Thursday, September 25, 2014

Snickerdoodle Toaster Strudel - ShopRite: Berlin, NJ

Snickerdoodle Toaster Strudel - ShopRite: Berlin, NJ
I'm not sure if this flavor is limited edition, or permanent, but I figured I would do a little foodie experiment to see if this tasted any different from the new Limited Edition Pumpkin Pie strudel. (Since they are both cinnamon-heavy flavors.) I bought a box of each, so now I gotta hurry up and review these to make room for all the frozen pumpkin goodies I plan on reviewing next month. Let the strudeling begin!

Just a quick note for some of you readers who are unfamiliar with a "snickerdoodle." A "snickerdoodle" is a cinnamon-heavy spiced cookie that is really popular here in America. Some recipes call for additional spices, but cinnamon is always the boldest flavor in the cookie. (Also, according to Wikipedia, it might have originated from a German pastry.)

The box and it's layout fit right in with the rest of the Pillsbury line. We have the classic blue-heavy color palette, the somewhat creepy Pillsbury Doughboy mascot, and a yummy photo of the product itself. Now, looking at the package, this design is straight forward, commercial, and very marketable. This box isn't gorgeous, but it works, and when you look back at the original designs from the products release in the late 80's/early 90's, this is by far the best design they've ever had.

Inside the box, the strudel are packaged inside a long freezer bag with individual packets of squeeze-able icing attached in a long chain. Not visually appealing, but it works.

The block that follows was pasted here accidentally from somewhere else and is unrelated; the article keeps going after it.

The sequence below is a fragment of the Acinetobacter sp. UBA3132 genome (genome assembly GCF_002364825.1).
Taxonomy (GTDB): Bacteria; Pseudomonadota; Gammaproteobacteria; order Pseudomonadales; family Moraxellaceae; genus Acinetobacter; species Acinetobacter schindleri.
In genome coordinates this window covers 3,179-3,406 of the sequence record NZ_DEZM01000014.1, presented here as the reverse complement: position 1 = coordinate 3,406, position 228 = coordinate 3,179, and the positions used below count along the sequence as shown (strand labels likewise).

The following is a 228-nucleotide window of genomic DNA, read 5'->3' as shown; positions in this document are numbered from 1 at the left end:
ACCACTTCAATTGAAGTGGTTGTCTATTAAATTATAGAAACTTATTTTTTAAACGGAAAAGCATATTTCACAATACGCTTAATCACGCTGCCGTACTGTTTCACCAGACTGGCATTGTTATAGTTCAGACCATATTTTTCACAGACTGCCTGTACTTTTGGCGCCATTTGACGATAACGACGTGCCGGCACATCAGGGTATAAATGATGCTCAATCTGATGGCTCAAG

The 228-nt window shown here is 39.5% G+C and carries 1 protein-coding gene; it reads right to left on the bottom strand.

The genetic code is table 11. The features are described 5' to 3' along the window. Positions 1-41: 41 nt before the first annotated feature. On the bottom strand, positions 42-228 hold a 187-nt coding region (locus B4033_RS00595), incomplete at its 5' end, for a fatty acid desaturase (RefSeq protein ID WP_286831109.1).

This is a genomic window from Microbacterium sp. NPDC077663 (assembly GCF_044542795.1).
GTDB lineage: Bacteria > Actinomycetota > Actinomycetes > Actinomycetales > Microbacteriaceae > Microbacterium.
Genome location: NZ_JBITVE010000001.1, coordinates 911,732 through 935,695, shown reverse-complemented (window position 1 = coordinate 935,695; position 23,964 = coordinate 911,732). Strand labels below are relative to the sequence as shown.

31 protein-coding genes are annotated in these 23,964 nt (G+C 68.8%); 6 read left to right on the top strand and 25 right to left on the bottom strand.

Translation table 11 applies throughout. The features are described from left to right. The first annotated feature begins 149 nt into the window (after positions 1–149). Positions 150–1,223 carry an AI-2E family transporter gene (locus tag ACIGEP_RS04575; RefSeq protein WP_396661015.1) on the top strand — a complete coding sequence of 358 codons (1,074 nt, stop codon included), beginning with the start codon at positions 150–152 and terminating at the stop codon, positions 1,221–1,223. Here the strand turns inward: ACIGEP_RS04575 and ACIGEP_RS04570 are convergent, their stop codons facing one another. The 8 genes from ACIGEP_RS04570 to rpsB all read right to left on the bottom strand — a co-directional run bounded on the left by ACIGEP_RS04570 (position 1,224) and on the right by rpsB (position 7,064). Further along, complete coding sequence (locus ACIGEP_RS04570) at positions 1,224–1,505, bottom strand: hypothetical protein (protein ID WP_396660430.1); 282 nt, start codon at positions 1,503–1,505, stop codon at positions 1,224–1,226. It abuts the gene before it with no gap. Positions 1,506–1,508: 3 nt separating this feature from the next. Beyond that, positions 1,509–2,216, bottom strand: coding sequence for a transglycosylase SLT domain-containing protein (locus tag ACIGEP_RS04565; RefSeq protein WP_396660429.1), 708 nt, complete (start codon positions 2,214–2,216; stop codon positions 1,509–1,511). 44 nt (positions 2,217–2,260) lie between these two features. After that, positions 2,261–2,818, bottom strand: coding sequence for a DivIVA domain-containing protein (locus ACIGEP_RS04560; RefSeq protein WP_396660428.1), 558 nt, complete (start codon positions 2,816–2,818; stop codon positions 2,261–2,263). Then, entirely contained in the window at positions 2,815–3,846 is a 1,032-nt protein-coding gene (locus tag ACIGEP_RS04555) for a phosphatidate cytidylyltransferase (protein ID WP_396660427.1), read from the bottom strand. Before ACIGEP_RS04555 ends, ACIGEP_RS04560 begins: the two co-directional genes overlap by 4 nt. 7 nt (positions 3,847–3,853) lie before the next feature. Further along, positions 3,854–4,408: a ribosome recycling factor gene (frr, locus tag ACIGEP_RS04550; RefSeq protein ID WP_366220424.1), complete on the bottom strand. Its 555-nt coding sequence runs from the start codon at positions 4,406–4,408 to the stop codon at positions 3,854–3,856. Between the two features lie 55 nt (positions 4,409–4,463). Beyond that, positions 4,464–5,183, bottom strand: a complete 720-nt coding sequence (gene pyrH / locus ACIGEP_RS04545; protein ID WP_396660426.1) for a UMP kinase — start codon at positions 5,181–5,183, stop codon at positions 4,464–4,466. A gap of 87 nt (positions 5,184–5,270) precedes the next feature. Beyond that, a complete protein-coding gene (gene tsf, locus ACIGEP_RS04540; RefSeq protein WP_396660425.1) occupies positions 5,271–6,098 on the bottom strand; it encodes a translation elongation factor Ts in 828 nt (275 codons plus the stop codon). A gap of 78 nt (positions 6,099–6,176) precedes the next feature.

I tossed two pastries into my toaster, topped them with icing, and then it was photo time! Now, a little pet peeve of mine is that the product photos on the packaging always make the icing look opaque, but when you apply it yourself it always turns into this semi-transparent mess.

The included icing NEVER looks as appealing as the ones in the commercials or photos. Also, the odds of me tearing off a perfect little corner to pipe the icing is always 50/50. As you can see, I was able to make the pastry on the left look as close to the packaging as I could, while the other icing packet completely tore in half when I tried to separate the perforated areas. Now, the icing doesn't look too translucent here, but the longer it sits on the warm toaster pastry, the more translucent it gets, and it starts to look really unappealing after a few minutes. Enough looking at it, let's eat it!

I took a bite, and the first thing I could taste was the creamy custard that's on either side of the pastry. The filling is warm from the toaster, and it tastes just like vanilla instant pudding, which is nice, but what does that have to do with snickerdoodles? There's no vanilla custard in the cookie this is trying to recreate, what gives?

After a few more bites I reached a small reservoir of cinnamon-filling. (This turned out to be 85% custard to 15% cinnamon filling.) The cinnamon creme is pretty flavorful, it reminds me of the filling for Pillsbury cinnamon buns, but there is way more vanilla custard/pudding, so when it's eaten together, the cinnamon flavoring is overpowered by puffed pastry and vanilla creme.

As a breakfast item, I felt like this was too sweet, and it didn't have enough of a cinnamon-y punch to represent a snickerdoodle. If this is a limited edition flavor, I certainly won't miss it when it's gone. These don't taste bad, but they are a poor representation of the cookie and, by the second pastry, eating this felt like a chore. I'm really hoping the pumpkin pie Toaster Strudel will be more impressive.
Like Sometimes Foodie's Facebook page to keep up with all my foodie adventures!

No comments:

Post a Comment